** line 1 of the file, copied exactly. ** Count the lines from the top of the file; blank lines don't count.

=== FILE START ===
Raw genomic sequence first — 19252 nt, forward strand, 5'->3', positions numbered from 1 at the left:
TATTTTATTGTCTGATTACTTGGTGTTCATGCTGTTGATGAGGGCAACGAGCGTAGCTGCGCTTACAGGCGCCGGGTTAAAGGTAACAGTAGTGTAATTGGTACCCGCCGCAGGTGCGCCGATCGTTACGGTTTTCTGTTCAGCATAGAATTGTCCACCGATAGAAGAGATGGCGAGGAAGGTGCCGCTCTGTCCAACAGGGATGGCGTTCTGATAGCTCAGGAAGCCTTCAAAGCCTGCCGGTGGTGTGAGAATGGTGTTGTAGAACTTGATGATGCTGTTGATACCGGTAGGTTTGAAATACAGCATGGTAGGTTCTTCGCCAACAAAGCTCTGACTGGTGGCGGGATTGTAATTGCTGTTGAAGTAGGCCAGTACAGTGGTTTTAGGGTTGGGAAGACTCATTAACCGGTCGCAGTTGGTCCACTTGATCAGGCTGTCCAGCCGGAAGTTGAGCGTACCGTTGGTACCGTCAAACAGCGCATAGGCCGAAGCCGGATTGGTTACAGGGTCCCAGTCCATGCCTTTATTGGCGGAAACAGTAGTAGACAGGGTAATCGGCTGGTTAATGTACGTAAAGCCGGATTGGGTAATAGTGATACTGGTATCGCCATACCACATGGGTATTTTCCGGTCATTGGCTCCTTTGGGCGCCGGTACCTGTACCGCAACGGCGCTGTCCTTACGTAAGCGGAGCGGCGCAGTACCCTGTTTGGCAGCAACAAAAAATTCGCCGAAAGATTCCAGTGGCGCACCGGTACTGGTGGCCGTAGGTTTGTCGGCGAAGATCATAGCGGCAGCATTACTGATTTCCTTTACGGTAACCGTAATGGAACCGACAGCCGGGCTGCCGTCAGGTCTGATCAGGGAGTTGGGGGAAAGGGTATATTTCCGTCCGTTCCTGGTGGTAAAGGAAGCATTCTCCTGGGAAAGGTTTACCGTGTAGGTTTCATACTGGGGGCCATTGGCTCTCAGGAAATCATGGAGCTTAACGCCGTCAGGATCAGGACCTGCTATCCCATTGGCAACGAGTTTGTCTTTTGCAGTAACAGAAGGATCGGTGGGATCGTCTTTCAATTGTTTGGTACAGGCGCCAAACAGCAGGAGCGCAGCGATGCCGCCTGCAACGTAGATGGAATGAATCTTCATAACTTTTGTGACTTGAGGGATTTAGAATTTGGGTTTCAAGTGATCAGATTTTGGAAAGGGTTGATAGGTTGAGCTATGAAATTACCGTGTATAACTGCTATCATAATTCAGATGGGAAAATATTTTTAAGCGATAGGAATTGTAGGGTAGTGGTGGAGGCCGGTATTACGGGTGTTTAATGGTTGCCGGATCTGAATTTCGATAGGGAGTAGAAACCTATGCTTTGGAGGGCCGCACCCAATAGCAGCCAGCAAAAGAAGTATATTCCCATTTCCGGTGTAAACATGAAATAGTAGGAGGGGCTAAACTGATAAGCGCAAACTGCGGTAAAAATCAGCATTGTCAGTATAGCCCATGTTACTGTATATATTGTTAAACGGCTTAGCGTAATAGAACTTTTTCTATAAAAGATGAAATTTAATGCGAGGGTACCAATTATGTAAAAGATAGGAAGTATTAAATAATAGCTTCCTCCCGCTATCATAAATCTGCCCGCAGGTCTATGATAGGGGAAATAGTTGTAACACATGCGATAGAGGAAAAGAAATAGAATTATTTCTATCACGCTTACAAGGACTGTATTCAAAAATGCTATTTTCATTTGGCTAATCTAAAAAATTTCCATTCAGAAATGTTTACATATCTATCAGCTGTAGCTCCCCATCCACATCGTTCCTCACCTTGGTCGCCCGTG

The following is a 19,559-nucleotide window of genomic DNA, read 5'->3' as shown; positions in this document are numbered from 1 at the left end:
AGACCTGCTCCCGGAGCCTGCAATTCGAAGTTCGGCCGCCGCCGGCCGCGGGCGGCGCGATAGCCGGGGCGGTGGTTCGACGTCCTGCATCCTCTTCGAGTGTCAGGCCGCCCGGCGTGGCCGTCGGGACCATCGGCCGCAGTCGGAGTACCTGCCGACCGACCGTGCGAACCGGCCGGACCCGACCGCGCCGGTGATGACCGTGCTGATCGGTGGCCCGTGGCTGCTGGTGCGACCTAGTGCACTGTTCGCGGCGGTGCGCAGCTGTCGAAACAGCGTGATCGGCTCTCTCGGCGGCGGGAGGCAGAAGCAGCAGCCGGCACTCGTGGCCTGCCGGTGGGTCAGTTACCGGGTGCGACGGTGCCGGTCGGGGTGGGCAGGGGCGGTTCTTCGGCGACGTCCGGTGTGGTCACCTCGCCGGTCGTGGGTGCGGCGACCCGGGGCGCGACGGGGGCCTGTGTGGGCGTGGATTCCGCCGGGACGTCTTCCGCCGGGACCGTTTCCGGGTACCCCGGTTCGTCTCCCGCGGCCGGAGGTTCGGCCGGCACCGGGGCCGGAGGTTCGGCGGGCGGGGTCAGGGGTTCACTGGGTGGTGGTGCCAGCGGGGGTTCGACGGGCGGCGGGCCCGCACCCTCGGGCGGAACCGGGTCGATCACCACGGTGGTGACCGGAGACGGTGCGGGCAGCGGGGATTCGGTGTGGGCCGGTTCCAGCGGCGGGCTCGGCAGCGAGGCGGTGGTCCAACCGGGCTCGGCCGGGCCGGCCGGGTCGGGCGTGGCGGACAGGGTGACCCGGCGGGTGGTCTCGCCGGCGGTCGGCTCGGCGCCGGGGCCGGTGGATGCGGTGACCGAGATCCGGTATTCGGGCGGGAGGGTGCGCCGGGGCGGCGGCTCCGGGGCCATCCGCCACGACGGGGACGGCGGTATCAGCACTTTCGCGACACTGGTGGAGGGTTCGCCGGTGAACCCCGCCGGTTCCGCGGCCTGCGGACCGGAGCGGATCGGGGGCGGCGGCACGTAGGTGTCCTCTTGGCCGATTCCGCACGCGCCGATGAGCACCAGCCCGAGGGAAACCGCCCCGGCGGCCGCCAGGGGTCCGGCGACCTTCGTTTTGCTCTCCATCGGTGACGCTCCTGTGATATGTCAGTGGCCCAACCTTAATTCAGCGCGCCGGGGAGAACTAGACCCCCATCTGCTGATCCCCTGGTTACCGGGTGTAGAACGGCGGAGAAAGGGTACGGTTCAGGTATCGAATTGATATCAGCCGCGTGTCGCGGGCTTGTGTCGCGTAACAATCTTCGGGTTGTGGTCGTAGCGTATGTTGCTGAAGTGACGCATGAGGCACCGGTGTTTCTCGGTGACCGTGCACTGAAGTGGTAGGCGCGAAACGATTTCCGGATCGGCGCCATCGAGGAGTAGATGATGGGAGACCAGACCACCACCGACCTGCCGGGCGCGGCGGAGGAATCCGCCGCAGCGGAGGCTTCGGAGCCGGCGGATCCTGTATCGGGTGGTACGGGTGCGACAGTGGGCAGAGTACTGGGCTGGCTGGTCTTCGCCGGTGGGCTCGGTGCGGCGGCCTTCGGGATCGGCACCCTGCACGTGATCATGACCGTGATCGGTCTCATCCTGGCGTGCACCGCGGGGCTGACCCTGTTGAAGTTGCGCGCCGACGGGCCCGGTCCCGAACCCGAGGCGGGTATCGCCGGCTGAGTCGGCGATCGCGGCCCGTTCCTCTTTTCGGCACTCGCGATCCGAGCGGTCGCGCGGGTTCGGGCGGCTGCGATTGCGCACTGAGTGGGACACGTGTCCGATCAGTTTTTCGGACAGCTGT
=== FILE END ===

Raw genomic sequence first — 19252 nt, forward strand, 5'->3', positions numbered from 1 at the left: